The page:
The expected real return on most “safe haven” assets is currently negative. Risk seeking behavior could result in a bubble encompassing all risky assets. While current indicators support a pro risk stance, we are prepared to change our positioning as market conditions dictate. There is a great deal of discussion currently about the likely emergence
Despite continuing headlines of concern, EM markets have rebounded recently. In order to sustain that rally, we need to see progress on export volumes and political/economic reforms. While not universally cheap, EM equity valuations are not unreasonable and we continue to find bottom-up opportunities. A month ago, much of the news from the emerging markets
Exports by emerging market economies are the most important factor in explaining long-term growth. EM exports have remained sluggish for the past three years due in part to the subpar nature of global growth. As emerging markets struggle to overcome the challenges to their growth story, the EM landscape will likely face significant challenges ahead.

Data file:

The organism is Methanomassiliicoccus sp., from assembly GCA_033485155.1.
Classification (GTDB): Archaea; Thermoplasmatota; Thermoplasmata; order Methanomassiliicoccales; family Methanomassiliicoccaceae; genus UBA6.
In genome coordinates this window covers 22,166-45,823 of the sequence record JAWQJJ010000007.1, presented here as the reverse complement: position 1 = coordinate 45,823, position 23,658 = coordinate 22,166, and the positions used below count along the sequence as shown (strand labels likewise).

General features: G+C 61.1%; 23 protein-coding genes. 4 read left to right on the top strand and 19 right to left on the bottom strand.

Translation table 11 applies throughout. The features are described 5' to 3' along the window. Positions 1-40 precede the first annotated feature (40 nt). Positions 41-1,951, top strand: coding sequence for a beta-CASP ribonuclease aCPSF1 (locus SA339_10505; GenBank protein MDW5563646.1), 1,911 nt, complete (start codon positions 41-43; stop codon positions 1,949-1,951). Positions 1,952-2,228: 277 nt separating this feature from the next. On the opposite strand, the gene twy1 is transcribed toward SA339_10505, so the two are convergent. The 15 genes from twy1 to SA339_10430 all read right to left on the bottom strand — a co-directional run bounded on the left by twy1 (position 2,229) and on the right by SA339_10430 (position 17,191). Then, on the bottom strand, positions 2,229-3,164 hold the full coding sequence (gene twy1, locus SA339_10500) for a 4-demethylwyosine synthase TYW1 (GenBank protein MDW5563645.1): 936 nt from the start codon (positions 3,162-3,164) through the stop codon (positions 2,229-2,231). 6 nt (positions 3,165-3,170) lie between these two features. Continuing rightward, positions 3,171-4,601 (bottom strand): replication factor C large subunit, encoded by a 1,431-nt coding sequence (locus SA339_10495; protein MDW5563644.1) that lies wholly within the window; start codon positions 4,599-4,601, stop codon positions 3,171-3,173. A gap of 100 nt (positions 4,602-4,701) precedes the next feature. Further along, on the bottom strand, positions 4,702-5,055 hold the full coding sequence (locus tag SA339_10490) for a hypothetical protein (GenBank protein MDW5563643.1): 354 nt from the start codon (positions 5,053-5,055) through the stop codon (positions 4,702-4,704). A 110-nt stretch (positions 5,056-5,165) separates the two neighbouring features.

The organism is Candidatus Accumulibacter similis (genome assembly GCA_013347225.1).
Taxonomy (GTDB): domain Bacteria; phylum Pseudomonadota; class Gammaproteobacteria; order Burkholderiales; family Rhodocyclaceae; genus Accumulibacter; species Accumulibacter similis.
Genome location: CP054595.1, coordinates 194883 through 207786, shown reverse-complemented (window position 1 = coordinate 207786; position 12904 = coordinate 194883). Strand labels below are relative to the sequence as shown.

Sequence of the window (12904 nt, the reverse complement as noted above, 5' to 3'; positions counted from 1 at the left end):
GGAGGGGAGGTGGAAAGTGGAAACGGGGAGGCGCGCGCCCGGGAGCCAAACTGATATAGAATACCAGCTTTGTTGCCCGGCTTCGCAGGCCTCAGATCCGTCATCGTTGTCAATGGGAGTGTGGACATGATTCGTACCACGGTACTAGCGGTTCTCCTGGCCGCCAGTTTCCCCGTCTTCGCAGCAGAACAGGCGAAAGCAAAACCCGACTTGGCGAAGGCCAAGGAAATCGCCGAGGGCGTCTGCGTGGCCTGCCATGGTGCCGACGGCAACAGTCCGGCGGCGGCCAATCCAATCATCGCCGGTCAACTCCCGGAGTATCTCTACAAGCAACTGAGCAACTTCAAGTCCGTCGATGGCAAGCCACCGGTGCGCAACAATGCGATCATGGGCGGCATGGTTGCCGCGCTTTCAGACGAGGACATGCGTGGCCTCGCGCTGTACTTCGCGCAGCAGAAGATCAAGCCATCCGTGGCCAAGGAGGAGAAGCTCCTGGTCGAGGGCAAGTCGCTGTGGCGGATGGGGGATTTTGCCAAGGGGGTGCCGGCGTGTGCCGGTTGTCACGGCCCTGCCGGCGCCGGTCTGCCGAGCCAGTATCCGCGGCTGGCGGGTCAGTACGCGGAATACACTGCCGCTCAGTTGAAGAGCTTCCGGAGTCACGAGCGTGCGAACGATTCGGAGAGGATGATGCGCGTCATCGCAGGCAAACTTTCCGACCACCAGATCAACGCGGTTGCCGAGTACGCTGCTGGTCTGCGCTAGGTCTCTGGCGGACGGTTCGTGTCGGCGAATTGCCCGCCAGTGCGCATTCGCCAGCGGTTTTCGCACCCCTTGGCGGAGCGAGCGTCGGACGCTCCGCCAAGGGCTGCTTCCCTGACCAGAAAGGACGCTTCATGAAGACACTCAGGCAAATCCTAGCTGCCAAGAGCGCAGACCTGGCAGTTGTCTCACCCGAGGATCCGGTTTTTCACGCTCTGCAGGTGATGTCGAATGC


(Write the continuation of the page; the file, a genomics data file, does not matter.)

Business, economic and political news all point to a strengthening recovery in Europe. We foresee a period of low inflation and low interest rates in Europe. We favor domestic European plays over internationally-exposed stocks, with an overweight stance in banking and telecoms. By Paul Doyle, Head of Europe ex. UK equities and Frederic Jeanmaire, Fund
To date, the fallout from the Ukrainian crisis has been largely confined to the emerging market debt, emerging market equity and commodity markets. At current levels, emerging market local currency debt appears to offer value, although we expect both the hard and local currency markets to remain volatile in the short term. Emerging equities reflect
Income inequality has tended to rise in both developed and EM. Companies look across the globe to determine where they can manufacture their products at the lowest risk-adjusted cost. We believe that the global unit labor cost arbitrage is likely to continue for many decades. By Marie Schofield, Chief Economist and Toby Nangle, Head of
There is no consensus on the root causes of slow growth. As economists seek explanations, the secular stagnation theory has re-emerged. Strong evidence suggests the neutral real rate has fallen. (But is it negative? We explore this question in this continuing series over the next few weeks.) By Marie Schofield, Chief Economist and Toby Nangle,